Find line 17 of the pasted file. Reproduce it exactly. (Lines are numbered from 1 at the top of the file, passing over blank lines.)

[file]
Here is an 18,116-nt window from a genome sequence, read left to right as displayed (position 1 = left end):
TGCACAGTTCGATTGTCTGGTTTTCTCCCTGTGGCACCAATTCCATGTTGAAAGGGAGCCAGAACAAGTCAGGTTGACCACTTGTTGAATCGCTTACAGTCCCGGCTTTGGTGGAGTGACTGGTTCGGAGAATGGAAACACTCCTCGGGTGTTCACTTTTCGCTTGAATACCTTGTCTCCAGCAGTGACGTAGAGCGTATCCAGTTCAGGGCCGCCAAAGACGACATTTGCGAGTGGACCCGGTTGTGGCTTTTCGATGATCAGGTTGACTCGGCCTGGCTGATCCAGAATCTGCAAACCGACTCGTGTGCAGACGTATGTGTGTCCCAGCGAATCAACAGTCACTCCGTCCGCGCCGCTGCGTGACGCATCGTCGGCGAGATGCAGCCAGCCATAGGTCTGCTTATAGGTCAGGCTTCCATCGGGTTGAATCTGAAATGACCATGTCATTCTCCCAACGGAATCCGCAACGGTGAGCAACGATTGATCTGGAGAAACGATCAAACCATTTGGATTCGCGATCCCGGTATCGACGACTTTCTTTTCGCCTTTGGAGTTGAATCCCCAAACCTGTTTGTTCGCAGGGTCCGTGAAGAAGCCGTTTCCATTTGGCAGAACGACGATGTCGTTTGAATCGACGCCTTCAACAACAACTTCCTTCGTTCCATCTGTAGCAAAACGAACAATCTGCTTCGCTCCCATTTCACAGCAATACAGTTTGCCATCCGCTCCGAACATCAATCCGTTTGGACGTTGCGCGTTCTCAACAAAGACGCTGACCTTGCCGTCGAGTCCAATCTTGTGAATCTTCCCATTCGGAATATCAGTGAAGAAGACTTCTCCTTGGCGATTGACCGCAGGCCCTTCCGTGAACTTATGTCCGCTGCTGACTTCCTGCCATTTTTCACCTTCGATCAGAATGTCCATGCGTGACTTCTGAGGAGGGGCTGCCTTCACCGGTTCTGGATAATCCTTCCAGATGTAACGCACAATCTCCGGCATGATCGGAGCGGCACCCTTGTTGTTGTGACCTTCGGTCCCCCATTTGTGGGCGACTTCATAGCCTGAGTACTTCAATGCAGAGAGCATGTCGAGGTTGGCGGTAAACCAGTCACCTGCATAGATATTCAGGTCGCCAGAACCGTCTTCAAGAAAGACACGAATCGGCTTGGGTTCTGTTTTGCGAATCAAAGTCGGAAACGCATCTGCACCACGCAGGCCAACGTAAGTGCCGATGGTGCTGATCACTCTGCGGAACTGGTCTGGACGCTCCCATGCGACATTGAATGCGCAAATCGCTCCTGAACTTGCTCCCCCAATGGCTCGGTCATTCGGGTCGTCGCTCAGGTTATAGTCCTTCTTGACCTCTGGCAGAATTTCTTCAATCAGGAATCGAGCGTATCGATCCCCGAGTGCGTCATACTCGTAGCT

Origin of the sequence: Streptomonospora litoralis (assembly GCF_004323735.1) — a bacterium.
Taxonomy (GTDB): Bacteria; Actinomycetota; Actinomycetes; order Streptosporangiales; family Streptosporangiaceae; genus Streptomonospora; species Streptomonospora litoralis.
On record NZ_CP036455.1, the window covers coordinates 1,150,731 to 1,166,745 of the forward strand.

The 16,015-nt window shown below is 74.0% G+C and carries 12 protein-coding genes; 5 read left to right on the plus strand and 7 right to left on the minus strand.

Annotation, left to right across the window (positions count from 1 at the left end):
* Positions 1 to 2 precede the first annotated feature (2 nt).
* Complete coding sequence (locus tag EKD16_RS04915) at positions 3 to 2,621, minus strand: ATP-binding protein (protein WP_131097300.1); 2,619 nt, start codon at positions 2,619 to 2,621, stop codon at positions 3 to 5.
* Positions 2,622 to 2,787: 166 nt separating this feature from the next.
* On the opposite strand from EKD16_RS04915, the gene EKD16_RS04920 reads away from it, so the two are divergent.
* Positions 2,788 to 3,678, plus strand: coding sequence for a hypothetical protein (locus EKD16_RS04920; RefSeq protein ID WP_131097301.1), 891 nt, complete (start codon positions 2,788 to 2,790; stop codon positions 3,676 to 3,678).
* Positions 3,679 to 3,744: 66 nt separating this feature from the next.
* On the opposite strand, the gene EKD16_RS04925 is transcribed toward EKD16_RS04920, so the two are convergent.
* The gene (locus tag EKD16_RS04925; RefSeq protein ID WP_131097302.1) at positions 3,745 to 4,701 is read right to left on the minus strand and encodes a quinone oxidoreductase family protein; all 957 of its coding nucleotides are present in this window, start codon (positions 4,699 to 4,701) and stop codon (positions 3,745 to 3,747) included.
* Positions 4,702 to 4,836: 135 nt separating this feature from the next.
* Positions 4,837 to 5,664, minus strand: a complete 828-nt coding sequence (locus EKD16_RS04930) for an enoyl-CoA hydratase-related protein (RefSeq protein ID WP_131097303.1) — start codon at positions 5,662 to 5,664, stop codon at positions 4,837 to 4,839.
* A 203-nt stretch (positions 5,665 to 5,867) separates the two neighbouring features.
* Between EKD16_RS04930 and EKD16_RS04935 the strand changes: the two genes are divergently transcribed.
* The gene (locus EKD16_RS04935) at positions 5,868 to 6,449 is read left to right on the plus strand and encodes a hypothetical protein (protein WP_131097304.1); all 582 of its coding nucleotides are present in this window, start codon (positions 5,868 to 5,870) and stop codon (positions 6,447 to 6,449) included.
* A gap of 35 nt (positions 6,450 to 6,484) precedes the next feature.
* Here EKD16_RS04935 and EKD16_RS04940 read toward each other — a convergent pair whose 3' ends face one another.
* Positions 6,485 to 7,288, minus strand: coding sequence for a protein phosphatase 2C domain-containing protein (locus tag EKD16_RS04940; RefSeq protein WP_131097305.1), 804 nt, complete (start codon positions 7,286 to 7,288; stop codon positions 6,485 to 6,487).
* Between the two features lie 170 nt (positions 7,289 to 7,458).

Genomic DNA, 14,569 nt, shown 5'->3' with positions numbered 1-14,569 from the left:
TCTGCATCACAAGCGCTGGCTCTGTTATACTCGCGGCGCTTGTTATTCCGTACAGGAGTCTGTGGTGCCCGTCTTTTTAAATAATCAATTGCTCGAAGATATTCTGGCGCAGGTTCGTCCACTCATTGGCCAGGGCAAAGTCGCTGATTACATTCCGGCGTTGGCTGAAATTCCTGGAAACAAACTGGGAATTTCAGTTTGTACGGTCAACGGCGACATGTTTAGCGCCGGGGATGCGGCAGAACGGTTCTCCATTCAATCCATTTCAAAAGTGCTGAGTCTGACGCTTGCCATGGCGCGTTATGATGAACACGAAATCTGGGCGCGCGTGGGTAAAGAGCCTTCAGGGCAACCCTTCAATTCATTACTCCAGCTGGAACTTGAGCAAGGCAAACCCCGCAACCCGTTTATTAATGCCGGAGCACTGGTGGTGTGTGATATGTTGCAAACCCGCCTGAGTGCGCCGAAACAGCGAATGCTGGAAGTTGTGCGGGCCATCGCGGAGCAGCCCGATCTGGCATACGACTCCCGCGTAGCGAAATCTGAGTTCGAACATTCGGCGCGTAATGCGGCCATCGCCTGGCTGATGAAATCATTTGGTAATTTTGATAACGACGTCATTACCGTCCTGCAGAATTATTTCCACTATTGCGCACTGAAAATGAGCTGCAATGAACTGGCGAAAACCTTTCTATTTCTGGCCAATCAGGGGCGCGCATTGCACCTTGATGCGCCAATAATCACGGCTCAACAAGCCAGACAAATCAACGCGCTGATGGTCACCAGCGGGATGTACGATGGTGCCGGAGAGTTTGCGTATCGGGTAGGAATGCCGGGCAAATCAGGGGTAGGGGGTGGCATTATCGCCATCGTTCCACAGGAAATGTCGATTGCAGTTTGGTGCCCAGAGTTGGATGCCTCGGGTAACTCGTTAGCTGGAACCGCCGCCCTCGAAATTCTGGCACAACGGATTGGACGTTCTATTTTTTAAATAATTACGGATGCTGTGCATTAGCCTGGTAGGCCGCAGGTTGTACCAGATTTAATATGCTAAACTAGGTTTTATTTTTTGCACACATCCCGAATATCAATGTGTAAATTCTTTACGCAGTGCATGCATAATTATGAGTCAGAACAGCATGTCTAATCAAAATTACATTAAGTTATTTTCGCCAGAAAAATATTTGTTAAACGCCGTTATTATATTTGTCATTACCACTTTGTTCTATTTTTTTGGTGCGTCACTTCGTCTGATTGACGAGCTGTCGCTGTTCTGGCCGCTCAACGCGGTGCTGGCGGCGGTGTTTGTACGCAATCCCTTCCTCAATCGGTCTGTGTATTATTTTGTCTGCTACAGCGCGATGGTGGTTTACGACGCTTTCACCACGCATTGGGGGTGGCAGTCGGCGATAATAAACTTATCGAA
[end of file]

* Positions 4,837 to 5,664, minus strand: a complete 828-nt coding sequence (locus EKD16_RS04930) for an enoyl-CoA hydratase-related protein (RefSeq protein ID WP_131097303.1) — start codon at positions 5,662 to 5,664, stop codon at positions 4,837 to 4,839.